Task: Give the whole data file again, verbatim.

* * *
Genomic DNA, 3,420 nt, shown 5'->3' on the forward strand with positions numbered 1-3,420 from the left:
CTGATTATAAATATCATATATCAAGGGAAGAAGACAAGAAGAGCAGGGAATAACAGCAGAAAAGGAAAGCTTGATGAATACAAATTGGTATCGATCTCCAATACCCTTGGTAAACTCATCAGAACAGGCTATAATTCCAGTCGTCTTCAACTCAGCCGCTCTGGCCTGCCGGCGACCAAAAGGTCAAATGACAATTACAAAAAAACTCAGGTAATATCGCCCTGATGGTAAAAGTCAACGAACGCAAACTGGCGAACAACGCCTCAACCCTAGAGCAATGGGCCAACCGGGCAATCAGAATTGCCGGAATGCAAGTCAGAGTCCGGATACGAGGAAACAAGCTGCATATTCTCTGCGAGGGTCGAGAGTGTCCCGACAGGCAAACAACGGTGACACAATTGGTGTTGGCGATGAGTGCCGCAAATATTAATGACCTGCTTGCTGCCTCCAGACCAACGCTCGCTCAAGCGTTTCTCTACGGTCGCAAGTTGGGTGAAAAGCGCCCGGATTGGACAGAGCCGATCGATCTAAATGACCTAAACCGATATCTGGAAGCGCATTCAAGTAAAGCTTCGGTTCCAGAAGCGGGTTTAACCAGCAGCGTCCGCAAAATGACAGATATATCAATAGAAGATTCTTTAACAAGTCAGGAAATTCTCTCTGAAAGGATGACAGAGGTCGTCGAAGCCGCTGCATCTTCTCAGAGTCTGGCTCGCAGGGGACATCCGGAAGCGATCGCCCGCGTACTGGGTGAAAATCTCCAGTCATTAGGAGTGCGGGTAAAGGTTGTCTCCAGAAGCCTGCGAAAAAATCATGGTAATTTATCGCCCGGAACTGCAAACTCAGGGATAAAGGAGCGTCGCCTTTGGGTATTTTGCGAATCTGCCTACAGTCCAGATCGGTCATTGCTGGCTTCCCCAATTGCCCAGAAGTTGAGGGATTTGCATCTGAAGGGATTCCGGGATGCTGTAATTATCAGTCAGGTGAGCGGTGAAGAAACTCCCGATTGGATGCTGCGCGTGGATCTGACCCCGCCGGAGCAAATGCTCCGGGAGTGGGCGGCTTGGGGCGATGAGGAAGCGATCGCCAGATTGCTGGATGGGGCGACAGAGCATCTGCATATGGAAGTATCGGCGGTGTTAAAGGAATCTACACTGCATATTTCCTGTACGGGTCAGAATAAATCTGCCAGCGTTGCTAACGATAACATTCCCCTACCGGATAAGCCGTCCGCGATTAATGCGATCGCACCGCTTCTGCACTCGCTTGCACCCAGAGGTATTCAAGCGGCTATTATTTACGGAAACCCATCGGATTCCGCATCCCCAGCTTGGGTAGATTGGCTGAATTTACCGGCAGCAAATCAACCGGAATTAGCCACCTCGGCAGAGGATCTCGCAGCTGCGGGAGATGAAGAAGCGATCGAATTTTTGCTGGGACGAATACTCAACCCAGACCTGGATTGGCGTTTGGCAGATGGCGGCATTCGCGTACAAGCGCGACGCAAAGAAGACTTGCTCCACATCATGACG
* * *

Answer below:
Genomic DNA, 3,420 nt, shown 5'->3' on the forward strand with positions numbered 1-3,420 from the left:
CTGATTATAAATATCATATATCAAGGGAAGAAGACAAGAAGAGCAGGGAATAACAGCAGAAAAGGAAAGCTTGATGAATACAAATTGGTATCGATCTCCAATACCCTTGGTAAACTCATCAGAACAGGCTATAATTCCAGTCGTCTTCAACTCAGCCGCTCTGGCCTGCCGGCGACCAAAAGGTCAAATGACAATTACAAAAAAACTCAGGTAATATCGCCCTGATGGTAAAAGTCAACGAACGCAAACTGGCGAACAACGCCTCAACCCTAGAGCAATGGGCCAACCGGGCAATCAGAATTGCCGGAATGCAAGTCAGAGTCCGGATACGAGGAAACAAGCTGCATATTCTCTGCGAGGGTCGAGAGTGTCCCGACAGGCAAACAACGGTGACACAATTGGTGTTGGCGATGAGTGCCGCAAATATTAATGACCTGCTTGCTGCCTCCAGACCAACGCTCGCTCAAGCGTTTCTCTACGGTCGCAAGTTGGGTGAAAAGCGCCCGGATTGGACAGAGCCGATCGATCTAAATGACCTAAACCGATATCTGGAAGCGCATTCAAGTAAAGCTTCGGTTCCAGAAGCGGGTTTAACCAGCAGCGTCCGCAAAATGACAGATATATCAATAGAAGATTCTTTAACAAGTCAGGAAATTCTCTCTGAAAGGATGACAGAGGTCGTCGAAGCCGCTGCATCTTCTCAGAGTCTGGCTCGCAGGGGACATCCGGAAGCGATCGCCCGCGTACTGGGTGAAAATCTCCAGTCATTAGGAGTGCGGGTAAAGGTTGTCTCCAGAAGCCTGCGAAAAAATCATGGTAATTTATCGCCCGGAACTGCAAACTCAGGGATAAAGGAGCGTCGCCTTTGGGTATTTTGCGAATCTGCCTACAGTCCAGATCGGTCATTGCTGGCTTCCCCAATTGCCCAGAAGTTGAGGGATTTGCATCTGAAGGGATTCCGGGATGCTGTAATTATCAGTCAGGTGAGCGGTGAAGAAACTCCCGATTGGATGCTGCGCGTGGATCTGACCCCGCCGGAGCAAATGCTCCGGGAGTGGGCGGCTTGGGGCGATGAGGAAGCGATCGCCAGATTGCTGGATGGGGCGACAGAGCATCTGCATATGGAAGTATCGGCGGTGTTAAAGGAATCTACACTGCATATTTCCTGTACGGGTCAGAATAAATCTGCCAGCGTTGCTAACGATAACATTCCCCTACCGGATAAGCCGTCCGCGATTAATGCGATCGCACCGCTTCTGCACTCGCTTGCACCCAGAGGTATTCAAGCGGCTATTATTTACGGAAACCCATCGGATTCCGCATCCCCAGCTTGGGTAGATTGGCTGAATTTACCGGCAGCAAATCAACCGGAATTAGCCACCTCGGCAGAGGATCTCGCAGCTGCGGGAGATGAAGAAGCGATCGAATTTTTGCTGGGACGAATACTCAACCCAGACCTGGATTGGCGTTTGGCAGATGGCGGCATTCGCGTACAAGCGCGACGCAAAGAAGACTTGCTCCACATCATGACG